1. ALTER USER 'root'@'localhost' IDENTIFIED WITH mysql_native_password BY 'password';

After making this change, exit the MySQL prompt:

  1. exit

Following that, you can run the mysql_secure_installation script without issue.

Once the security script completes, you can then reopen MySQL and change the root user’s authentication method back to the default, auth_socket. To authenticate as the root MySQL user using a password, run this command:

  1. mysql -u root -p

Then go back to using the default authentication method using this command:

  1. ALTER USER 'root'@'localhost' IDENTIFIED WITH auth_socket;

This will mean that you can once again connect to MySQL as your root user using the sudo mysql command.

Run the security script with sudo:

  1. sudo mysql_secure_installation

This will take you through a series of prompts where you can make some changes to your MySQL installation’s security options. The first prompt will ask whether you’d like to set up the Validate Password Plugin, which can be used to test the password strength of new MySQL users before deeming them valid.

If you elect to set up the Validate Password Plugin, any MySQL user you create that authenticates with a password will be required to have a password that satisfies the policy you select. The strongest policy level — which you can select by entering 2 — will require passwords to be at least eight characters long and include a mix of uppercase, lowercase, numeric, and special characters:

Securing the MySQL server deployment. Connecting to MySQL using a blank password. VALIDATE PASSWORD COMPONENT can be used to test passwords and improve security. It checks the strength of password and allows the users to set only those passwords which are secure enough. Would you like to setup VALIDATE PASSWORD component? Press y|Y for Yes, any other key for No: Y There are three levels of password validation policy: LOW Length >= 8 MEDIUM Length >= 8, numeric, mixed case, and special characters STRONG Length >= 8, numeric, mixed case, special characters and dictionary file Please enter 0 = LOW, 1 = MEDIUM and 2 = STRONG: 2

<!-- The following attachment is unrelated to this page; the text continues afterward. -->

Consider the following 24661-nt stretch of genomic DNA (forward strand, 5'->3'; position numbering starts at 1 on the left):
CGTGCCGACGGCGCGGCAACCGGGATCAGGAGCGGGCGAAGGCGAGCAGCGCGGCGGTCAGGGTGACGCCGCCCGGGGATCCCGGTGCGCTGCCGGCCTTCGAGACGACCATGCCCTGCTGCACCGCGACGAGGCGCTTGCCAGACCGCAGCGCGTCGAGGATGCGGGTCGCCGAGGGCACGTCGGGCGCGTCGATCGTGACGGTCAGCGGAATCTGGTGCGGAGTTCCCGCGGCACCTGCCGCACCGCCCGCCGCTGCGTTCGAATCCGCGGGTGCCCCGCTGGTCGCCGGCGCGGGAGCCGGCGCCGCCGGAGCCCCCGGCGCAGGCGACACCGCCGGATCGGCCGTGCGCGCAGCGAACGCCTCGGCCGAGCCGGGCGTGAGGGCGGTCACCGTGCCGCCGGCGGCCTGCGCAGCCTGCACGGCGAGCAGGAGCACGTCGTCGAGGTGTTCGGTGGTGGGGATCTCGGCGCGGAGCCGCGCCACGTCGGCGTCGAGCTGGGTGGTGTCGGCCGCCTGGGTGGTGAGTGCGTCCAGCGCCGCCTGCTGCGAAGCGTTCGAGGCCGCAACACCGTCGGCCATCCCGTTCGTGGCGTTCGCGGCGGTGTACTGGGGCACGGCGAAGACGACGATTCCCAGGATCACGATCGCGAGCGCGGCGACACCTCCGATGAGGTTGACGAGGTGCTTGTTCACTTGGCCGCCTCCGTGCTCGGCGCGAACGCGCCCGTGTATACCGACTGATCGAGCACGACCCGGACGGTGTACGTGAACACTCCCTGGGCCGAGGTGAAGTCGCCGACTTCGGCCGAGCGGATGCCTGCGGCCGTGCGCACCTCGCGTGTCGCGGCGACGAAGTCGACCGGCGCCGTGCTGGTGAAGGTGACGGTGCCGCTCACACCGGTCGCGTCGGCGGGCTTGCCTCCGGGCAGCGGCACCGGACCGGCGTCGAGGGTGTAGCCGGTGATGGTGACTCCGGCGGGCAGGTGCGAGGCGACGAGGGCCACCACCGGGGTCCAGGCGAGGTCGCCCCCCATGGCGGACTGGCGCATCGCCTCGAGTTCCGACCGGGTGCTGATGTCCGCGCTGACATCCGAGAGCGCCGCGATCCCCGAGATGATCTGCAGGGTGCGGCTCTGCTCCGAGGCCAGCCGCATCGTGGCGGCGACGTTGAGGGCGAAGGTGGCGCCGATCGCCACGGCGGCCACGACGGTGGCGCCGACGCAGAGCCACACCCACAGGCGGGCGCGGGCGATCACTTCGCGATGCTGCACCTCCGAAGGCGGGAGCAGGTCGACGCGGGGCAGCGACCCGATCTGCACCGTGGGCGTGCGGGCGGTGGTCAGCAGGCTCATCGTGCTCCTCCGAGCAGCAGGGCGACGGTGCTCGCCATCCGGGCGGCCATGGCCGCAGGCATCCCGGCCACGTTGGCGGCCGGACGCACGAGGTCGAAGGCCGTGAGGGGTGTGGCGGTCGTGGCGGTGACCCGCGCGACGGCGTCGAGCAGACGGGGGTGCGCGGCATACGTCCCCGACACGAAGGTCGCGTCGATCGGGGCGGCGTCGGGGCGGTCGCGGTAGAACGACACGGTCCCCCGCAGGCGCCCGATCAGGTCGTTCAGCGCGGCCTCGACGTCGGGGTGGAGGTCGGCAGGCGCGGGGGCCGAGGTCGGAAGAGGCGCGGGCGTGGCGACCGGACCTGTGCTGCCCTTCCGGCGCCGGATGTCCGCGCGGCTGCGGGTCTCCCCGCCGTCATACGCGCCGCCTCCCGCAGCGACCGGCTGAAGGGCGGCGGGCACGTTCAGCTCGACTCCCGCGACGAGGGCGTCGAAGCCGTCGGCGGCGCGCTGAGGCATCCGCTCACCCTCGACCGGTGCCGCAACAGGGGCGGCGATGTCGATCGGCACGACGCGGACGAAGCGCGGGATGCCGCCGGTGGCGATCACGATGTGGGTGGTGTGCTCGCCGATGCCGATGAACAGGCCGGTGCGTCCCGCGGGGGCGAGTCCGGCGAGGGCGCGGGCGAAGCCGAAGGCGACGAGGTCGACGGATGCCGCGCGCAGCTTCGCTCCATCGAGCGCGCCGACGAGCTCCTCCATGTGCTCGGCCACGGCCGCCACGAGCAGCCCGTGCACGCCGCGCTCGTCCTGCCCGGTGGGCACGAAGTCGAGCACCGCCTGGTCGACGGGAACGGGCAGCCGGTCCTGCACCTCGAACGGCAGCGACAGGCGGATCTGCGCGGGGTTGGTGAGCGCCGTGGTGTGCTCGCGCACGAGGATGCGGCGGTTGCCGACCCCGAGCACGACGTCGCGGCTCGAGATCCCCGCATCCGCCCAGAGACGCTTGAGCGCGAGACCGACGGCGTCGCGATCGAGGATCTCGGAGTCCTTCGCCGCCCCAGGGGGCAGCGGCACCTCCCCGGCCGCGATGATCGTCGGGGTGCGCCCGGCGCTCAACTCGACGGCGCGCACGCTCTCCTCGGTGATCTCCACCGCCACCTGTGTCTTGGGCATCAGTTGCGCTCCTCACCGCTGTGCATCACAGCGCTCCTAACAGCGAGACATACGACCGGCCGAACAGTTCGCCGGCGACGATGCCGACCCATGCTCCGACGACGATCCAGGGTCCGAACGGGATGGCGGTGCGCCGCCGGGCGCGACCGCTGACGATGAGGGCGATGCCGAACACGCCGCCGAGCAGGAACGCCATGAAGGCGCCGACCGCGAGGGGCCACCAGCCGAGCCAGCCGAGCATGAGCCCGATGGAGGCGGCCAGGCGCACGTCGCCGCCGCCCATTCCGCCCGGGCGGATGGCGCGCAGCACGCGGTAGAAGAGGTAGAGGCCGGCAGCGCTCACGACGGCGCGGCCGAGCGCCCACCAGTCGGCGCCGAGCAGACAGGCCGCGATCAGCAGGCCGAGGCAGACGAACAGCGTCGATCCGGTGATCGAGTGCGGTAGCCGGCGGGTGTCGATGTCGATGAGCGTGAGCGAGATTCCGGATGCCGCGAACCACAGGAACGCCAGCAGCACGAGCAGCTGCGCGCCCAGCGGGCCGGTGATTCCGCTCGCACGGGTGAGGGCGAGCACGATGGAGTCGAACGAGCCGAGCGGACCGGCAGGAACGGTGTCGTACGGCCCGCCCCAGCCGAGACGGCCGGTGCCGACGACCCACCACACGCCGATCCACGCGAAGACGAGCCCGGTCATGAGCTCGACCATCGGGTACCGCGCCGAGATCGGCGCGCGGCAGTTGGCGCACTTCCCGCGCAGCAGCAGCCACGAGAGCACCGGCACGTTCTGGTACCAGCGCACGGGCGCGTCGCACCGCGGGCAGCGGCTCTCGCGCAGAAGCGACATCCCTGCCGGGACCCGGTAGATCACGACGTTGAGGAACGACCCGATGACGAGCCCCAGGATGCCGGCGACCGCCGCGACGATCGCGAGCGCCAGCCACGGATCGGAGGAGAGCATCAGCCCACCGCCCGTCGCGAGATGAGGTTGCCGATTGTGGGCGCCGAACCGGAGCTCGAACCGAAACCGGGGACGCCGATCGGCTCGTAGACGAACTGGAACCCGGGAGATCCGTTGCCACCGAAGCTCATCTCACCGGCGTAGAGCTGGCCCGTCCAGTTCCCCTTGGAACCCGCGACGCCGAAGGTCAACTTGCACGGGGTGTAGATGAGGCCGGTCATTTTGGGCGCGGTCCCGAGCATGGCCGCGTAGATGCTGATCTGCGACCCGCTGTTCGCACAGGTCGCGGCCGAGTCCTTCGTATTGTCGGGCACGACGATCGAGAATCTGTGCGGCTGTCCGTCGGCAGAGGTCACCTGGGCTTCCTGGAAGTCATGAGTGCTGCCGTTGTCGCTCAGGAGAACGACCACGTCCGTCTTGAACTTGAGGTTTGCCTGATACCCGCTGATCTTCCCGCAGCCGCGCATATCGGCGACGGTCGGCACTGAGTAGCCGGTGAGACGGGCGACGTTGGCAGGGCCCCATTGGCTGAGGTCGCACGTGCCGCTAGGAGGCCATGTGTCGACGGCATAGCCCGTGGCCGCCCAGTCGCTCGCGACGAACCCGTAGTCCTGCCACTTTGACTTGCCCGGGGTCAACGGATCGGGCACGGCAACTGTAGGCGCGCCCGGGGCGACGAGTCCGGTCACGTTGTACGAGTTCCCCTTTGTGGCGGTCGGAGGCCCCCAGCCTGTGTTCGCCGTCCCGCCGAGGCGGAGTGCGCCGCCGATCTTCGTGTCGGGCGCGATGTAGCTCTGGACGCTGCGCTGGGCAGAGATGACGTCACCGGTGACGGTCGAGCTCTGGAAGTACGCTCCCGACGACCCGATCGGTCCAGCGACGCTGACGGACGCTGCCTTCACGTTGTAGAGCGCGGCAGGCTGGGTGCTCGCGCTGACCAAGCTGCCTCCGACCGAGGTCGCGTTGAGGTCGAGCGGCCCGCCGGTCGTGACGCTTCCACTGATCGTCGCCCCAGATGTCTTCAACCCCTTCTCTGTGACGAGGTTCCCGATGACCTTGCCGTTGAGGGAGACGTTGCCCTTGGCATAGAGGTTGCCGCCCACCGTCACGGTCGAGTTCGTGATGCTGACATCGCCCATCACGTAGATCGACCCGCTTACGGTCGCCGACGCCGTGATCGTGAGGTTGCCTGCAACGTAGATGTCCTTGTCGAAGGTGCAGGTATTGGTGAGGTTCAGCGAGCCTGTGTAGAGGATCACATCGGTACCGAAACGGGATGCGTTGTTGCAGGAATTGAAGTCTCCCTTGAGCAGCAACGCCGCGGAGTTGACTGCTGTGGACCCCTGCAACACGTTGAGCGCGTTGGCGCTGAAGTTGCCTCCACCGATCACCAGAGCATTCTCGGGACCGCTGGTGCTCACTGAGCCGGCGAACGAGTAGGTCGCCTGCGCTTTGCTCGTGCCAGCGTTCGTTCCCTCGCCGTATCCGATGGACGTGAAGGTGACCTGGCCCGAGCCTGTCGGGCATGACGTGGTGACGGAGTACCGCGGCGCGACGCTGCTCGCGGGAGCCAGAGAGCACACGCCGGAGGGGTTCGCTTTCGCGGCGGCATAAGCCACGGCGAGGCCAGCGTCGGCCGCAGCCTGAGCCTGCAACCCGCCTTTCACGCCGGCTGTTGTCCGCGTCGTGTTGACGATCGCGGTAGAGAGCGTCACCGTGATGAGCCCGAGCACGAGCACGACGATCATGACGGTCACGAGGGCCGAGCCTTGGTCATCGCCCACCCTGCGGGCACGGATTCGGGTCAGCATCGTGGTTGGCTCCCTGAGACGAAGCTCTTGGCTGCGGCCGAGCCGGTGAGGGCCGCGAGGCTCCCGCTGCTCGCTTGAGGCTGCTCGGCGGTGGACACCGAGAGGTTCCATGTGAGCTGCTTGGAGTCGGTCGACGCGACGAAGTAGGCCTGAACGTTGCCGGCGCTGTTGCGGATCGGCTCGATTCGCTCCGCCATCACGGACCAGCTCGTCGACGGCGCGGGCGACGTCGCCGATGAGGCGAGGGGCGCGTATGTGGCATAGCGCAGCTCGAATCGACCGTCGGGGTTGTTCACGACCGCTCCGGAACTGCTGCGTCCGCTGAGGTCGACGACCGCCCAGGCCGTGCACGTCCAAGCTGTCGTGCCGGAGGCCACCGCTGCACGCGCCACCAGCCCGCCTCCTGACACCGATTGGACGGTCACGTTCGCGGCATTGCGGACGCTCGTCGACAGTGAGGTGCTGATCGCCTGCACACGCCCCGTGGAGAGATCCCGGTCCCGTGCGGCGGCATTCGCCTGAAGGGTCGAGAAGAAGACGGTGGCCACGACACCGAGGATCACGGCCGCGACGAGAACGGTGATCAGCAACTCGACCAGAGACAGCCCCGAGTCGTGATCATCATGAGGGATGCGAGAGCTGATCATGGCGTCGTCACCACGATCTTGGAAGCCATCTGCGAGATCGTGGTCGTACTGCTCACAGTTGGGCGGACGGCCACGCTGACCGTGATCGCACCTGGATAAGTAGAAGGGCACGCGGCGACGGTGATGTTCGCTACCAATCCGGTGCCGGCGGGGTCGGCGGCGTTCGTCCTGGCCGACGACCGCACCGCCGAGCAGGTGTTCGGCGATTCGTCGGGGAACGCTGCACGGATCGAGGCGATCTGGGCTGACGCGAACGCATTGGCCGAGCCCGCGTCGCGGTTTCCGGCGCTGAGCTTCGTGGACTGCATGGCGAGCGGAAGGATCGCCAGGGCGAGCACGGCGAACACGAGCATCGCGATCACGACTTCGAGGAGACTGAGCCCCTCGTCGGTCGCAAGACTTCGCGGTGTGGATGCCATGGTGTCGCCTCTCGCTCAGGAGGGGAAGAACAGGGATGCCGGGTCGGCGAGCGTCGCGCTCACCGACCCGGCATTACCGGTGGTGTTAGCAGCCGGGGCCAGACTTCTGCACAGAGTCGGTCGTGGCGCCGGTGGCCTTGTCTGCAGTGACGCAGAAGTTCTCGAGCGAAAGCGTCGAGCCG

Regardless of whether you choose to set up the Validate Password Plugin, the next prompt will be to set a password for the MySQL root user. Enter and then confirm a secure password of your choice:

Please set the password for root here. New password: Re-enter new password:

Note that even though you’ve set a password for the root MySQL user, this user is not currently configured to authenticate with a password when connecting to the MySQL shell.

If you used the Validate Password Plugin, you’ll receive feedback on the strength of your new password. Then the script will ask if you want to continue with the password you just entered or if you want to enter a new one. Assuming you’re satisfied with the strength of the password you just entered, enter Y to continue the script:

Estimated strength of the password: 100 Do you wish to continue with the password provided?(Press y|Y for Yes, any other key for No) : Y

From there, you can press Y and then ENTER to accept the defaults for all the subsequent questions. This will remove some anonymous users and the test database, disable remote root logins, and load these new rules so that MySQL immediately respects the changes you have made.